Future teachers, education and policy experts to ‘grade’ Debate’s dialogue around education

Wednesday, April 25, 2007

Candidates’ solutions for concerns of the classroom focus of student town hall meeting

South Carolina State University education and political science students will be among the millions tuning in for the first presidential debate of the 2008 cycle.    And on the day after the debate, the teachers-to-be will join former South Carolina Governor Jim Hodges, current educators and public policy experts to “grade” what the candidates said, didn’t say—and should have said—on the issue of education.

With an eye to life on the other side of the teacher’s desk, the current students and future professionals will be paying particular attention to the candidates’ solutions for pressing education issues such as funding, salaries, and the No Child Left Behind Act. Five years after it became law, President Bush’s hallmark of education reform has the nation’s current and future teachers raising serious concerns about the law’s implementation and effectiveness.  It’s up for reauthorization by Congress this year with candidates for president who happen to also be current Members of Congress playing a key role in its future.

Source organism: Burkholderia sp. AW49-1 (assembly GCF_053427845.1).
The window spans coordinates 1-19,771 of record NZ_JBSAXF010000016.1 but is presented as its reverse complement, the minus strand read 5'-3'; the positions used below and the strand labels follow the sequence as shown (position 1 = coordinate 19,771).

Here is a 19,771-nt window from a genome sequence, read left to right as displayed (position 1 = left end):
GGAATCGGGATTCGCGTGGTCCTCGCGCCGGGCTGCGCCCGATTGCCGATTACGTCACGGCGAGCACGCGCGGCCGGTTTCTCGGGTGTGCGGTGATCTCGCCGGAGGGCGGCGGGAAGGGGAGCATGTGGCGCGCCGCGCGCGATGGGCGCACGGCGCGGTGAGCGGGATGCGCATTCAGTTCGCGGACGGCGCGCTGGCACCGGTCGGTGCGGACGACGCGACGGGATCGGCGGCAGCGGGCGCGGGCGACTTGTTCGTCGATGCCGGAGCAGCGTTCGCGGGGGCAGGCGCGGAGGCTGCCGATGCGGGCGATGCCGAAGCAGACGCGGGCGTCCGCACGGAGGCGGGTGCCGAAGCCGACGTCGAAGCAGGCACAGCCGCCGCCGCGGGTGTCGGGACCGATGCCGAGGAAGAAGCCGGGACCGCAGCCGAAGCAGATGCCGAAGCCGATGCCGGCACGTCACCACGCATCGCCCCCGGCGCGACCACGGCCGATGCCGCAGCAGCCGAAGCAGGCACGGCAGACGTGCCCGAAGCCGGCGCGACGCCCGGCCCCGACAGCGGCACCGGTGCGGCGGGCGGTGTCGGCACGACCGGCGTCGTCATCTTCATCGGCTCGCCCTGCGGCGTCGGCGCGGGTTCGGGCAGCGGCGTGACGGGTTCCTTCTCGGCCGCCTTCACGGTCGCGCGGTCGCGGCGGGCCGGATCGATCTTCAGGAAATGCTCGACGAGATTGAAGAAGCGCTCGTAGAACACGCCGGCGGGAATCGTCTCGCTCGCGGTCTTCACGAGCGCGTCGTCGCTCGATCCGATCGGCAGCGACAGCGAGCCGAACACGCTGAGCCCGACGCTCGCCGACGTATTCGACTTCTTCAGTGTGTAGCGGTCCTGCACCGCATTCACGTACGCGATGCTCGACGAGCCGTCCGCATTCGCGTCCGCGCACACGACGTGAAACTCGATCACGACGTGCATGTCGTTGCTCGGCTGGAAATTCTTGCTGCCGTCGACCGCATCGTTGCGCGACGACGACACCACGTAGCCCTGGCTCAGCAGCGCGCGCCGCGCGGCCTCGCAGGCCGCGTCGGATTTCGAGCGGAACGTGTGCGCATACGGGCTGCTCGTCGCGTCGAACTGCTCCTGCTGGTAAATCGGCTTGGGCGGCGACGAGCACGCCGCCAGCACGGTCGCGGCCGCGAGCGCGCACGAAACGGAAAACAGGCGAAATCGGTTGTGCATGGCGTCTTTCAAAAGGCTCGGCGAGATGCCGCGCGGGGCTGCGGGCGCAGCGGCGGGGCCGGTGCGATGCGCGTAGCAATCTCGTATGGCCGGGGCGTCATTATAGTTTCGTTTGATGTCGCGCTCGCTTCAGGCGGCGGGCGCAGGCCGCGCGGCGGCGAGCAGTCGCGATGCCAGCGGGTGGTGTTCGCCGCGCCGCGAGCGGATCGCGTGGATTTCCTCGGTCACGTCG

S.C. State education and political science students
Former South Carolina Governor Jim Hodges
Dr. Judy W. Fair, school social worker, Richland County School District One
Dr. Margaret A. Felder-Wilson, S.C. State Associate Professor of Education, Humanities and Social Science
Kim Anderson, National Education Association Lobbyist
Sheila Wright, student president of The South Carolina Education Association

Student town hall meeting on education issues

Friday, April 27, 2007 
11:00 a.m. – Noon EST

Barbara A. Vaughan Recital Hall
Fine Arts Center
S.C. State University
300 College Street NE
Orangeburg, SC 29117

# # #